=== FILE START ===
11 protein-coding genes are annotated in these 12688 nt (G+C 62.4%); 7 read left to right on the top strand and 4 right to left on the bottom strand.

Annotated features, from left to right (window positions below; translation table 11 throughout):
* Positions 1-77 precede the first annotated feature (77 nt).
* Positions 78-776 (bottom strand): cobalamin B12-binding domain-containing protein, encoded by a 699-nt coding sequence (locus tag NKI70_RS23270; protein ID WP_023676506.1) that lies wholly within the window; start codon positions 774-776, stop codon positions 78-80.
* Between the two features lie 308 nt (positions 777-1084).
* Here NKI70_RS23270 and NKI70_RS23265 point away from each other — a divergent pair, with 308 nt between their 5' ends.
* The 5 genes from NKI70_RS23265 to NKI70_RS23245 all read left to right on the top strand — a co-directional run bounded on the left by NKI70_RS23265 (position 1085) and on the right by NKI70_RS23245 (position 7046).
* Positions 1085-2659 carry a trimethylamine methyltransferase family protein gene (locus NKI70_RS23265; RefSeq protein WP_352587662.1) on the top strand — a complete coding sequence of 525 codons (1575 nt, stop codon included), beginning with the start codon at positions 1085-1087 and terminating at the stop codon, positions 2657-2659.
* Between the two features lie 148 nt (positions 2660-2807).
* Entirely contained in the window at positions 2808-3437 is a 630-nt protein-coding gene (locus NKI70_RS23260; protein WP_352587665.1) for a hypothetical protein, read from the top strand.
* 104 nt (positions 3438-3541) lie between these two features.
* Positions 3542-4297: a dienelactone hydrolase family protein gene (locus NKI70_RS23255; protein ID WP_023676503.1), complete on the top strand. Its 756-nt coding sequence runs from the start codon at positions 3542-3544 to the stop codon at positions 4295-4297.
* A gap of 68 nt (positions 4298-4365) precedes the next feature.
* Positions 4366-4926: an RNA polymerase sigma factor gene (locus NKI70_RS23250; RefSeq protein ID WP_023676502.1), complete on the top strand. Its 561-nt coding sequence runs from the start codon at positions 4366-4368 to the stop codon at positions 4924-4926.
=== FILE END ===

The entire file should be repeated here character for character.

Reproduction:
11 protein-coding genes are annotated in these 12688 nt (G+C 62.4%); 7 read left to right on the top strand and 4 right to left on the bottom strand.

Annotated features, from left to right (window positions below; translation table 11 throughout):
* Positions 1-77 precede the first annotated feature (77 nt).
* Positions 78-776 (bottom strand): cobalamin B12-binding domain-containing protein, encoded by a 699-nt coding sequence (locus tag NKI70_RS23270; protein ID WP_023676506.1) that lies wholly within the window; start codon positions 774-776, stop codon positions 78-80.
* Between the two features lie 308 nt (positions 777-1084).
* Here NKI70_RS23270 and NKI70_RS23265 point away from each other — a divergent pair, with 308 nt between their 5' ends.
* The 5 genes from NKI70_RS23265 to NKI70_RS23245 all read left to right on the top strand — a co-directional run bounded on the left by NKI70_RS23265 (position 1085) and on the right by NKI70_RS23245 (position 7046).
* Positions 1085-2659 carry a trimethylamine methyltransferase family protein gene (locus NKI70_RS23265; RefSeq protein WP_352587662.1) on the top strand — a complete coding sequence of 525 codons (1575 nt, stop codon included), beginning with the start codon at positions 1085-1087 and terminating at the stop codon, positions 2657-2659.
* Between the two features lie 148 nt (positions 2660-2807).
* Entirely contained in the window at positions 2808-3437 is a 630-nt protein-coding gene (locus NKI70_RS23260; protein WP_352587665.1) for a hypothetical protein, read from the top strand.
* 104 nt (positions 3438-3541) lie between these two features.
* Positions 3542-4297: a dienelactone hydrolase family protein gene (locus NKI70_RS23255; protein ID WP_023676503.1), complete on the top strand. Its 756-nt coding sequence runs from the start codon at positions 3542-3544 to the stop codon at positions 4295-4297.
* A gap of 68 nt (positions 4298-4365) precedes the next feature.
* Positions 4366-4926: an RNA polymerase sigma factor gene (locus NKI70_RS23250; RefSeq protein ID WP_023676502.1), complete on the top strand. Its 561-nt coding sequence runs from the start codon at positions 4366-4368 to the stop codon at positions 4924-4926.